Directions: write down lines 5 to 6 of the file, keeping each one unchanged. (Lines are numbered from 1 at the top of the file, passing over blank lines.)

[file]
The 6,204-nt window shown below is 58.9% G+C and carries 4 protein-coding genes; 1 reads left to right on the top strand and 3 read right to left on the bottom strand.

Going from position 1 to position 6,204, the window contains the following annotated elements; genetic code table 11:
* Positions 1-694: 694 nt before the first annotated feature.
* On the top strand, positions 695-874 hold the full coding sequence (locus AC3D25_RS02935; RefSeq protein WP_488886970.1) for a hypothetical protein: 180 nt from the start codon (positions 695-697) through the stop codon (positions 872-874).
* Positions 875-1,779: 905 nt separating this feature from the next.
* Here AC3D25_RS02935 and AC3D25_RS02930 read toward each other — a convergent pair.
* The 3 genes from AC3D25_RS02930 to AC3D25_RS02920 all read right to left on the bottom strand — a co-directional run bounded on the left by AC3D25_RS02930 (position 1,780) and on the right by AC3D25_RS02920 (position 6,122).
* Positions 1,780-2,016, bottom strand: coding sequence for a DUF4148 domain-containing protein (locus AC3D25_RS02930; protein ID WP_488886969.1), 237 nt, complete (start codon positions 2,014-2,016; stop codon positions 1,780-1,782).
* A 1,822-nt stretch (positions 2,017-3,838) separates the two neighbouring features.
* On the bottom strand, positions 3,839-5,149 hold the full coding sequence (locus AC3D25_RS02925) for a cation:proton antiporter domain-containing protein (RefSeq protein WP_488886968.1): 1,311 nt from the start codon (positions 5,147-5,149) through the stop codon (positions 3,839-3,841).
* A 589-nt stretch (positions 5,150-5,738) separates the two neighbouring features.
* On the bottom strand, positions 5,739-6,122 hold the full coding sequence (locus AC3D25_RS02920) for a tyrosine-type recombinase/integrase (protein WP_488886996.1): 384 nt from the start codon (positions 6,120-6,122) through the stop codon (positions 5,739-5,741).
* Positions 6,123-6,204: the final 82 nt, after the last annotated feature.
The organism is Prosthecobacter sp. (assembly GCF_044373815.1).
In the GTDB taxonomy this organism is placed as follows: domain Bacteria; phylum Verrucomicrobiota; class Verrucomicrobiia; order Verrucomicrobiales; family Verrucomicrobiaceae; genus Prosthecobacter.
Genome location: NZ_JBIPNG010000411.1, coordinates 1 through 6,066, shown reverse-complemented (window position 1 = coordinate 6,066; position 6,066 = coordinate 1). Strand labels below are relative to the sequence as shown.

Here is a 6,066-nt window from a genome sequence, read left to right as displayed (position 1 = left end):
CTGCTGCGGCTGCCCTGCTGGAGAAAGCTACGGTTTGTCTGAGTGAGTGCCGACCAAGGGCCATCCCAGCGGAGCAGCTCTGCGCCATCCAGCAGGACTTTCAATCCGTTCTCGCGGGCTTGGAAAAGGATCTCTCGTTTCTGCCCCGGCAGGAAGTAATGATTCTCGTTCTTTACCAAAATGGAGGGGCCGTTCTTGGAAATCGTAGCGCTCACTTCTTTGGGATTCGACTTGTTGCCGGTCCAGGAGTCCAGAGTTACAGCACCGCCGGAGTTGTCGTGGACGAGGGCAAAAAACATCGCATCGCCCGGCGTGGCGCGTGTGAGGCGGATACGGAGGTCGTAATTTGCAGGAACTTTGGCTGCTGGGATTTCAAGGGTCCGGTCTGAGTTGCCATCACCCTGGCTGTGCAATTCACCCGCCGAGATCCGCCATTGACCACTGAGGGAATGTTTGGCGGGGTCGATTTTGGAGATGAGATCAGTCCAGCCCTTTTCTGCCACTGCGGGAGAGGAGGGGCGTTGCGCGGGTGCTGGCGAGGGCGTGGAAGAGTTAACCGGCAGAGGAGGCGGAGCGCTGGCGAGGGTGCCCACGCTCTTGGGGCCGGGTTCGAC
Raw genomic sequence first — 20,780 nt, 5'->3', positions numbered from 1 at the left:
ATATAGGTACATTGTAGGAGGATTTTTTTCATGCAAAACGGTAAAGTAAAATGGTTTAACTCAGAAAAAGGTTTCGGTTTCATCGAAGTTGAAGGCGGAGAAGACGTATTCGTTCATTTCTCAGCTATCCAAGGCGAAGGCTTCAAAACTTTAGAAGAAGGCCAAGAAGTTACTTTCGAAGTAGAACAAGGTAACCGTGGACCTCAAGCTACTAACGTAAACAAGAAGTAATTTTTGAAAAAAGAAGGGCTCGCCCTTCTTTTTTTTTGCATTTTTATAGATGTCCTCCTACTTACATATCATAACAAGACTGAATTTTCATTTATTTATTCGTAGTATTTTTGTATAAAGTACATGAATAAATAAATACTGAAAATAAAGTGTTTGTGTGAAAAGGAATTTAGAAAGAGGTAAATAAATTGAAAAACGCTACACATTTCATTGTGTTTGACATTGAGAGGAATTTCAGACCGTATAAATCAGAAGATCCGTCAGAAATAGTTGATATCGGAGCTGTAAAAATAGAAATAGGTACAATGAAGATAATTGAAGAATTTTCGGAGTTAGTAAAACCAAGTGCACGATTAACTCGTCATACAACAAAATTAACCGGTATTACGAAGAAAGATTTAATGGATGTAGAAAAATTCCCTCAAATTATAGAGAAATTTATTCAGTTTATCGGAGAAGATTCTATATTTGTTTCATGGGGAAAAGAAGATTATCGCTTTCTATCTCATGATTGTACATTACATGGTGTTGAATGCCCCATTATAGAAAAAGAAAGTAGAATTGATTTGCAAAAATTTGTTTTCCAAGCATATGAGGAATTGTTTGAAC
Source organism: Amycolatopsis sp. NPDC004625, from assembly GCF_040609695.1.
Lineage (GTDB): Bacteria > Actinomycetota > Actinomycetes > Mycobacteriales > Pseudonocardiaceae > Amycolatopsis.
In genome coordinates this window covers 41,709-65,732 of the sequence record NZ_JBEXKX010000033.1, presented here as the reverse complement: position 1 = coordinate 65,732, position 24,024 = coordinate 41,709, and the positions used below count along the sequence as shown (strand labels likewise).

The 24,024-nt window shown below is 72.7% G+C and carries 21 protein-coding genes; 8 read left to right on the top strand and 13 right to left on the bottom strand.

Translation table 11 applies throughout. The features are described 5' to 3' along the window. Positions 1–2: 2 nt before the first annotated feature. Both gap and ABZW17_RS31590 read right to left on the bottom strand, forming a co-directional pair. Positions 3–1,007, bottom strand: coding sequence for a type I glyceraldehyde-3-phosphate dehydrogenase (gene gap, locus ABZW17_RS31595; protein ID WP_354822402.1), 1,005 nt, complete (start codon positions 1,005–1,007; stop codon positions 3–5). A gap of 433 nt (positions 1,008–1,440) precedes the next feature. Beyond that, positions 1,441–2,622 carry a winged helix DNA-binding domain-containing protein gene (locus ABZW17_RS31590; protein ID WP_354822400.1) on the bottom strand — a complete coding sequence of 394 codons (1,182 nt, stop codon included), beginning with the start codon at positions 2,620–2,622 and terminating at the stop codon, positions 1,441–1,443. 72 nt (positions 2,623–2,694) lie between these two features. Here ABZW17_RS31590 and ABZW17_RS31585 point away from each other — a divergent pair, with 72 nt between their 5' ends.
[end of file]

* Positions 875-1,779: 905 nt separating this feature from the next.
* Here AC3D25_RS02935 and AC3D25_RS02930 read toward each other — a convergent pair.